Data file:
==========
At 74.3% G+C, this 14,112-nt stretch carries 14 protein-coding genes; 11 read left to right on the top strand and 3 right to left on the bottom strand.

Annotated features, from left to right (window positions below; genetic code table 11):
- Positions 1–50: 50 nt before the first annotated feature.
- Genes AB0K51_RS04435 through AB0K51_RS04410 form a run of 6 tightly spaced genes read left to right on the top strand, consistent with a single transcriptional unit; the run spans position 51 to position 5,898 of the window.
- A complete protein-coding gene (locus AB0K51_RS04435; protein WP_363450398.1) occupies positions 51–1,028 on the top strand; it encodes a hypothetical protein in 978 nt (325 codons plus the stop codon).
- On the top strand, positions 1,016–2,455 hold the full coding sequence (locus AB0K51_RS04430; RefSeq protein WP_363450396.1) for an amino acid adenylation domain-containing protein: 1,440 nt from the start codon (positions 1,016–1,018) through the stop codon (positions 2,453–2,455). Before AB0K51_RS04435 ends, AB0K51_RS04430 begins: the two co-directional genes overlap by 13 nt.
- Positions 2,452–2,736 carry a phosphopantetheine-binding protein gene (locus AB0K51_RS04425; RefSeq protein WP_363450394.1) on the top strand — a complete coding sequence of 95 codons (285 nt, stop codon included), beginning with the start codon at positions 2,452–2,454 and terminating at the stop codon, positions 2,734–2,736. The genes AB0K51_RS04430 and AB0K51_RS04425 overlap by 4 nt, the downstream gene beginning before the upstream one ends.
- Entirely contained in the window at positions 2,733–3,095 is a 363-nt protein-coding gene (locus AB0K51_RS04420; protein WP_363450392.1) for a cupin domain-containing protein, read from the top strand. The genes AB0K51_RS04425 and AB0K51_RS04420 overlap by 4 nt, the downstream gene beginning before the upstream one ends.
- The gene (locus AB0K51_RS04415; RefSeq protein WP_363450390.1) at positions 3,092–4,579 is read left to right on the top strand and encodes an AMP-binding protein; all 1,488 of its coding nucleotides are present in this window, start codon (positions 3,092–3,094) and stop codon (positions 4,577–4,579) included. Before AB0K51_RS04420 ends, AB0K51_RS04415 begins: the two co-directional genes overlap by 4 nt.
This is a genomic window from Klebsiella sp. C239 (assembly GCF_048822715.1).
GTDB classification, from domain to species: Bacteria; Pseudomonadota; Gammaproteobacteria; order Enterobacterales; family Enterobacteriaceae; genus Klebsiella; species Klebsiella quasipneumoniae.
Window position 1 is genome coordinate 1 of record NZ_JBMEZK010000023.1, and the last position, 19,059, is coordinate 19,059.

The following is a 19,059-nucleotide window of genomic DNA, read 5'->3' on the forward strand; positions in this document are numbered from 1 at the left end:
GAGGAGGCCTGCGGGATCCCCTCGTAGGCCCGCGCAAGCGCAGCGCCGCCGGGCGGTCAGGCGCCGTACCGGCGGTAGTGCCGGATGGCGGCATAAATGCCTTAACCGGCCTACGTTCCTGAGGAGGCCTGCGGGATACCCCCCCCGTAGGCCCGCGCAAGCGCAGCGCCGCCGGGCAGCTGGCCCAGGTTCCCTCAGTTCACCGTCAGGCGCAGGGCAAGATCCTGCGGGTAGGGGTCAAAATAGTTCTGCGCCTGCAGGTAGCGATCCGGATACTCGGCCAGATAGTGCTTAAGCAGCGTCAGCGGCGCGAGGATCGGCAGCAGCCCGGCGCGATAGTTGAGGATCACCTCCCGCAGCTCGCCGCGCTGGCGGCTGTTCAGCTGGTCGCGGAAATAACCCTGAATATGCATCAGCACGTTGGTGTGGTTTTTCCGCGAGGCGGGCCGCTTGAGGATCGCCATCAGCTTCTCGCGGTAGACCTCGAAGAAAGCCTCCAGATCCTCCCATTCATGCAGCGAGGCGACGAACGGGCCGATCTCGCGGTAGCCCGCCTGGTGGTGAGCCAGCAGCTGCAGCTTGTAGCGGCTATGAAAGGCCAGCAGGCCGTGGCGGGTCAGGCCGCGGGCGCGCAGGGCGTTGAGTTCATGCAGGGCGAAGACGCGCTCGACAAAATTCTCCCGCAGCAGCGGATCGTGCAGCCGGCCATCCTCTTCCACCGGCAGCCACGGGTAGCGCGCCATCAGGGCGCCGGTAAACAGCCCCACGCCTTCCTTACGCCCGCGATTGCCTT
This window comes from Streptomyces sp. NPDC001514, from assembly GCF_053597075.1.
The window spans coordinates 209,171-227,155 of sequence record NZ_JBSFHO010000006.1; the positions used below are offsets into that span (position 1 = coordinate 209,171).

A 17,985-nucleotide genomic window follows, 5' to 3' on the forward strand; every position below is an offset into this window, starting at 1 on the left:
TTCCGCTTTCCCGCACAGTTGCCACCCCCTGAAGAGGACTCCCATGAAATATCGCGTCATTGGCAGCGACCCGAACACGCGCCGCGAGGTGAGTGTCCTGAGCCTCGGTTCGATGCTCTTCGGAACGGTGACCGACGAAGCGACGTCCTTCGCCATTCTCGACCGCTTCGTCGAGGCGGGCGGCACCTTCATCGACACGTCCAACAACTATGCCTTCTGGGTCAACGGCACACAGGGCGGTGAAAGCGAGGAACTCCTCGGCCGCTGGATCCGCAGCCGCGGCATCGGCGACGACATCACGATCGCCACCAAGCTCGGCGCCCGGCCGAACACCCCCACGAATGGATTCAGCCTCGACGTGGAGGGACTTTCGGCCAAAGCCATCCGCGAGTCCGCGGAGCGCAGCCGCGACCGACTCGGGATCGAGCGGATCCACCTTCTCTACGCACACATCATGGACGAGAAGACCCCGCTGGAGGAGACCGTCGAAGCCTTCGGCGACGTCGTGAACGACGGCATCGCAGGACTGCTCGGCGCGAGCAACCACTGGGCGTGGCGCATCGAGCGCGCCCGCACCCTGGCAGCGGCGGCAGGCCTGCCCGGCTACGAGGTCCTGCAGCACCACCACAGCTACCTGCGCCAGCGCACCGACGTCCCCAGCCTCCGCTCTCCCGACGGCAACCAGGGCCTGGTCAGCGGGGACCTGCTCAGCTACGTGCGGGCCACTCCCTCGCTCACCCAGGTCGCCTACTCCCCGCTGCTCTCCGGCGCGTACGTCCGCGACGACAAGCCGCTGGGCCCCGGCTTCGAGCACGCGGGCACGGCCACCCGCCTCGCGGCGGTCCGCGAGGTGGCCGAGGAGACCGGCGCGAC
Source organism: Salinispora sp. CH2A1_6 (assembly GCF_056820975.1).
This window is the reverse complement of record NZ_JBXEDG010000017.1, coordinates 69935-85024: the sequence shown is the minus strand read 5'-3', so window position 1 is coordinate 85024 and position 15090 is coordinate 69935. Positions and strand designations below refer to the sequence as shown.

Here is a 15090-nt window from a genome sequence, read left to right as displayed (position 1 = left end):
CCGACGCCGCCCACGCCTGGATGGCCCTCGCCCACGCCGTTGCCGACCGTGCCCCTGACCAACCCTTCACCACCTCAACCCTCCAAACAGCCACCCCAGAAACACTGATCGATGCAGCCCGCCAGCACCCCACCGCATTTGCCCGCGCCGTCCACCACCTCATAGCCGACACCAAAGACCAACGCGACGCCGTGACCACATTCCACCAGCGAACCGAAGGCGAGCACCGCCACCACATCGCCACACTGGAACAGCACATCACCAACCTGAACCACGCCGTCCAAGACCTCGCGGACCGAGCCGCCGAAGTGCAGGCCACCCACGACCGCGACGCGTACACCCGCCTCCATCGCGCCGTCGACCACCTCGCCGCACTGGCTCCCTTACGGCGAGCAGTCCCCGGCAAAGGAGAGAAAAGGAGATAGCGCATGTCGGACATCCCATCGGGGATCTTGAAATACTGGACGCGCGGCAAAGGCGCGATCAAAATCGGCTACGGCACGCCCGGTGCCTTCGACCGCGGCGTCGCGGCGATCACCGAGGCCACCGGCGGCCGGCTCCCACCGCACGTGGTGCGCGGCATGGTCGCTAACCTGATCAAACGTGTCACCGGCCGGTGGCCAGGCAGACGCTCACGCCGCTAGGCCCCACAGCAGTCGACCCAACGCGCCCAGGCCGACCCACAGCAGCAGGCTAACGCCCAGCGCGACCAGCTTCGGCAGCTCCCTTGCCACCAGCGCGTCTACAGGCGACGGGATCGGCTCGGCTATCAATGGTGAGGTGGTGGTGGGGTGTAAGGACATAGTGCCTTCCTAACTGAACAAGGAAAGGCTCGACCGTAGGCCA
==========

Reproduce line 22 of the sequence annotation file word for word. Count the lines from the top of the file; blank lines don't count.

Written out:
CCGACGCCGCCCACGCCTGGATGGCCCTCGCCCACGCCGTTGCCGACCGTGCCCCTGACCAACCCTTCACCACCTCAACCCTCCAAACAGCCACCCCAGAAACACTGATCGATGCAGCCCGCCAGCACCCCACCGCATTTGCCCGCGCCGTCCACCACCTCATAGCCGACACCAAAGACCAACGCGACGCCGTGACCACATTCCACCAGCGAACCGAAGGCGAGCACCGCCACCACATCGCCACACTGGAACAGCACATCACCAACCTGAACCACGCCGTCCAAGACCTCGCGGACCGAGCCGCCGAAGTGCAGGCCACCCACGACCGCGACGCGTACACCCGCCTCCATCGCGCCGTCGACCACCTCGCCGCACTGGCTCCCTTACGGCGAGCAGTCCCCGGCAAAGGAGAGAAAAGGAGATAGCGCATGTCGGACATCCCATCGGGGATCTTGAAATACTGGACGCGCGGCAAAGGCGCGATCAAAATCGGCTACGGCACGCCCGGTGCCTTCGACCGCGGCGTCGCGGCGATCACCGAGGCCACCGGCGGCCGGCTCCCACCGCACGTGGTGCGCGGCATGGTCGCTAACCTGATCAAACGTGTCACCGGCCGGTGGCCAGGCAGACGCTCACGCCGCTAGGCCCCACAGCAGTCGACCCAACGCGCCCAGGCCGACCCACAGCAGCAGGCTAACGCCCAGCGCGACCAGCTTCGGCAGCTCCCTTGCCACCAGCGCGTCTACAGGCGACGGGATCGGCTCGGCTATCAATGGTGAGGTGGTGGTGGGGTGTAAGGACATAGTGCCTTCCTAACTGAACAAGGAAAGGCTCGACCGTAGGCCA